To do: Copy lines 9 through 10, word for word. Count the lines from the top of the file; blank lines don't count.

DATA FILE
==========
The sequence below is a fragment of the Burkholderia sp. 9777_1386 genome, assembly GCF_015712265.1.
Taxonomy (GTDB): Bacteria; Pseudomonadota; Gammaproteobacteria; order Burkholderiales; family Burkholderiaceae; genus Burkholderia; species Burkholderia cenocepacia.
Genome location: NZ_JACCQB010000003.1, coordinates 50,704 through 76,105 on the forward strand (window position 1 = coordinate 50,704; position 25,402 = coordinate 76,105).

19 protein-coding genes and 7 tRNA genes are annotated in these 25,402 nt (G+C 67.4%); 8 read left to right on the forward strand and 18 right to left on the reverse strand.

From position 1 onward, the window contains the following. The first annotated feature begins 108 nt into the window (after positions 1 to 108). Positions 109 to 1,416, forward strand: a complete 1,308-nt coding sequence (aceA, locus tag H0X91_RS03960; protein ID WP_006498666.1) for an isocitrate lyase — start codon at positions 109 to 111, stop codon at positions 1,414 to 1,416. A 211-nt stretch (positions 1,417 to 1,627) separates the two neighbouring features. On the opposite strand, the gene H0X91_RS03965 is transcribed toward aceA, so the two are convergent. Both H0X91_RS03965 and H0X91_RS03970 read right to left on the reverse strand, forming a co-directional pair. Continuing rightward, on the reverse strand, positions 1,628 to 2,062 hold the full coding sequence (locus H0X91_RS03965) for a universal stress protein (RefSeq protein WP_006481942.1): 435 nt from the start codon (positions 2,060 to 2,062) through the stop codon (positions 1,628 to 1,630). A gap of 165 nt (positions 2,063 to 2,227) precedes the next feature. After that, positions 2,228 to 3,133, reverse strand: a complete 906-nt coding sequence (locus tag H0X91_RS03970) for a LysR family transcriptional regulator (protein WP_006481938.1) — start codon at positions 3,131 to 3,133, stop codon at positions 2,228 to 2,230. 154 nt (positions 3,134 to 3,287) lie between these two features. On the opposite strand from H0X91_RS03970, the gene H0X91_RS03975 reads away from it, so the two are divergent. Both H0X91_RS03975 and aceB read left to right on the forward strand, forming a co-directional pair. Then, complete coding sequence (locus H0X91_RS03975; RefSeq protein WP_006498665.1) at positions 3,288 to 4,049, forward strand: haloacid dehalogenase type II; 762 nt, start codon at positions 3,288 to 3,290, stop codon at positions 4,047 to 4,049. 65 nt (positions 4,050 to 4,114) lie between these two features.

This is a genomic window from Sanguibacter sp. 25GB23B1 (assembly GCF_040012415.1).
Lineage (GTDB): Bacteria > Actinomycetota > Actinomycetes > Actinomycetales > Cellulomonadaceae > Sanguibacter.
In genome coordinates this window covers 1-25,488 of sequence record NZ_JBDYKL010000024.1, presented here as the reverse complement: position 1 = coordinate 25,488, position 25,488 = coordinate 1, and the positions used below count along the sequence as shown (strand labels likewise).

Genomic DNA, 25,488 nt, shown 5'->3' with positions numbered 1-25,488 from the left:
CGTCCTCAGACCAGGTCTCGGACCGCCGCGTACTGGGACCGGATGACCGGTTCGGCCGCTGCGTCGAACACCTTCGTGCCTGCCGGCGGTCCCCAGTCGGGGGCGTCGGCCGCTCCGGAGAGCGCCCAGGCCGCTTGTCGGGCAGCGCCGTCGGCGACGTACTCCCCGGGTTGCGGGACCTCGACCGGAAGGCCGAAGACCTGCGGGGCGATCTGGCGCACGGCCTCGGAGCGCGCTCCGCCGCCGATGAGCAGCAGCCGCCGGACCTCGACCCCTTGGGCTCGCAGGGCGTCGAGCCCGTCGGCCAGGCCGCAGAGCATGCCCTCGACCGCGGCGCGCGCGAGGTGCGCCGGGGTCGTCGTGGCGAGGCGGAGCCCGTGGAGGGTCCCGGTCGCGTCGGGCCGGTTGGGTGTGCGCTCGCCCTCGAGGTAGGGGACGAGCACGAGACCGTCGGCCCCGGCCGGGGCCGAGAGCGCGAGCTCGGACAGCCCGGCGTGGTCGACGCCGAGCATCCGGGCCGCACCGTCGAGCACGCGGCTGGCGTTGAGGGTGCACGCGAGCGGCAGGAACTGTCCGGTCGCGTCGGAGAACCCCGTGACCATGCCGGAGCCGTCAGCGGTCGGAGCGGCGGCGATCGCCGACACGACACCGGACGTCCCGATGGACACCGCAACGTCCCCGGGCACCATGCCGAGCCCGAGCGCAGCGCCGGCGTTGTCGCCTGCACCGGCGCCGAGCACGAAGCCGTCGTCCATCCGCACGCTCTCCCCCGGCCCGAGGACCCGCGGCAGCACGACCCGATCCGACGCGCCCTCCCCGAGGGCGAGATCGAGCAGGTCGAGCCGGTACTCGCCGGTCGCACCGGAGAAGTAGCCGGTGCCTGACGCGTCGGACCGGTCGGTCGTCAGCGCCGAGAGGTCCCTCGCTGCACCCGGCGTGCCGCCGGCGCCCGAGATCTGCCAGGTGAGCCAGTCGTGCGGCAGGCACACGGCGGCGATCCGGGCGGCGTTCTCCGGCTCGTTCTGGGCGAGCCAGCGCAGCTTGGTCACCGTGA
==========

Genomic DNA, 25,488 nt, shown 5'->3' with positions numbered 1-25,488 from the left:
CGTCCTCAGACCAGGTCTCGGACCGCCGCGTACTGGGACCGGATGACCGGTTCGGCCGCTGCGTCGAACACCTTCGTGCCTGCCGGCGGTCCCCAGTCGGGGGCGTCGGCCGCTCCGGAGAGCGCCCAGGCCGCTTGTCGGGCAGCGCCGTCGGCGACGTACTCCCCGGGTTGCGGGACCTCGACCGGAAGGCCGAAGACCTGCGGGGCGATCTGGCGCACGGCCTCGGAGCGCGCTCCGCCGCCGATGAGCAGCAGCCGCCGGACCTCGACCCCTTGGGCTCGCAGGGCGTCGAGCCCGTCGGCCAGGCCGCAGAGCATGCCCTCGACCGCGGCGCGCGCGAGGTGCGCCGGGGTCGTCGTGGCGAGGCGGAGCCCGTGGAGGGTCCCGGTCGCGTCGGGCCGGTTGGGTGTGCGCTCGCCCTCGAGGTAGGGGACGAGCACGAGACCGTCGGCCCCGGCCGGGGCCGAGAGCGCGAGCTCGGACAGCCCGGCGTGGTCGACGCCGAGCATCCGGGCCGCACCGTCGAGCACGCGGCTGGCGTTGAGGGTGCACGCGAGCGGCAGGAACTGTCCGGTCGCGTCGGAGAACCCCGTGACCATGCCGGAGCCGTCAGCGGTCGGAGCGGCGGCGATCGCCGACACGACACCGGACGTCCCGATGGACACCGCAACGTCCCCGGGCACCATGCCGAGCCCGAGCGCAGCGCCGGCGTTGTCGCCTGCACCGGCGCCGAGCACGAAGCCGTCGTCCATCCGCACGCTCTCCCCCGGCCCGAGGACCCGCGGCAGCACGACCCGATCCGACGCGCCCTCCCCGAGGGCGAGATCGAGCAGGTCGAGCCGGTACTCGCCGGTCGCACCGGAGAAGTAGCCGGTGCCTGACGCGTCGGACCGGTCGGTCGTCAGCGCCGAGAGGTCCCTCGCTGCACCCGGCGTGCCGCCGGCGCCCGAGATCTGCCAGGTGAGCCAGTCGTGCGGCAGGCACACGGCGGCGATCCGGGCGGCGTTCTCCGGCTCGTTCTGGGCGAGCCAGCGCAGCTTGGTCACCGTGA